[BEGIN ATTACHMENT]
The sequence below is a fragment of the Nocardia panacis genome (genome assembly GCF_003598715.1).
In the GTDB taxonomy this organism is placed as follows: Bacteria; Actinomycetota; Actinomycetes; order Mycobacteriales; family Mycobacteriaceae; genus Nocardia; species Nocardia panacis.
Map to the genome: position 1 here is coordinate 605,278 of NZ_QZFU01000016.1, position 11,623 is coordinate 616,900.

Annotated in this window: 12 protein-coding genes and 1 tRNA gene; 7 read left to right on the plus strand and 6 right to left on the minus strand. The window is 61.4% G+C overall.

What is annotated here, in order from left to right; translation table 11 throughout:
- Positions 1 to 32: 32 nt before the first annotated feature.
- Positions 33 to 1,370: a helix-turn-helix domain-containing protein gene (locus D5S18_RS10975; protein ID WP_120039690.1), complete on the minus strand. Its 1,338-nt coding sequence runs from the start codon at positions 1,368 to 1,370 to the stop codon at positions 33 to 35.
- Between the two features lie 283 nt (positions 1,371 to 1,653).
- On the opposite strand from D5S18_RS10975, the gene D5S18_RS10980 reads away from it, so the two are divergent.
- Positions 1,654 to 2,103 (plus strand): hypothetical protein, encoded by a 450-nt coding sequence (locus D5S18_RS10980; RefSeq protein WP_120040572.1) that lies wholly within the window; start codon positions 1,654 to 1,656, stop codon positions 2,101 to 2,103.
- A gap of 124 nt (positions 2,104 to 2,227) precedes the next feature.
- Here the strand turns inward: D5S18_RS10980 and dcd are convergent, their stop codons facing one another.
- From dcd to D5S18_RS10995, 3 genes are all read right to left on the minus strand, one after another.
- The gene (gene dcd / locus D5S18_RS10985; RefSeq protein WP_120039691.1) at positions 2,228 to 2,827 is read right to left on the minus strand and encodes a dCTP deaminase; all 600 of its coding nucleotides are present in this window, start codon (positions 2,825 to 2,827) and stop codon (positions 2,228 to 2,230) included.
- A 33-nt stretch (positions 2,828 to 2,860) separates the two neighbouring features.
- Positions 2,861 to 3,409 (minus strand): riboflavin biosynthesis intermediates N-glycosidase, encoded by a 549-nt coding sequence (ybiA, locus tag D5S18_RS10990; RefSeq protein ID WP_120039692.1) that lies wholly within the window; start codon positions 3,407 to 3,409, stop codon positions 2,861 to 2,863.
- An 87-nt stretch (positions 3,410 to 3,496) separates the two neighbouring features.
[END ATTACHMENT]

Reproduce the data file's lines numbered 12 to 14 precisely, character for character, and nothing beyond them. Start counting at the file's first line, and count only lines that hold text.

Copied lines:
- Here the strand turns inward: D5S18_RS10980 and dcd are convergent, their stop codons facing one another.
- From dcd to D5S18_RS10995, 3 genes are all read right to left on the minus strand, one after another.
- The gene (gene dcd / locus D5S18_RS10985; RefSeq protein WP_120039691.1) at positions 2,228 to 2,827 is read right to left on the minus strand and encodes a dCTP deaminase; all 600 of its coding nucleotides are present in this window, start codon (positions 2,825 to 2,827) and stop codon (positions 2,228 to 2,230) included.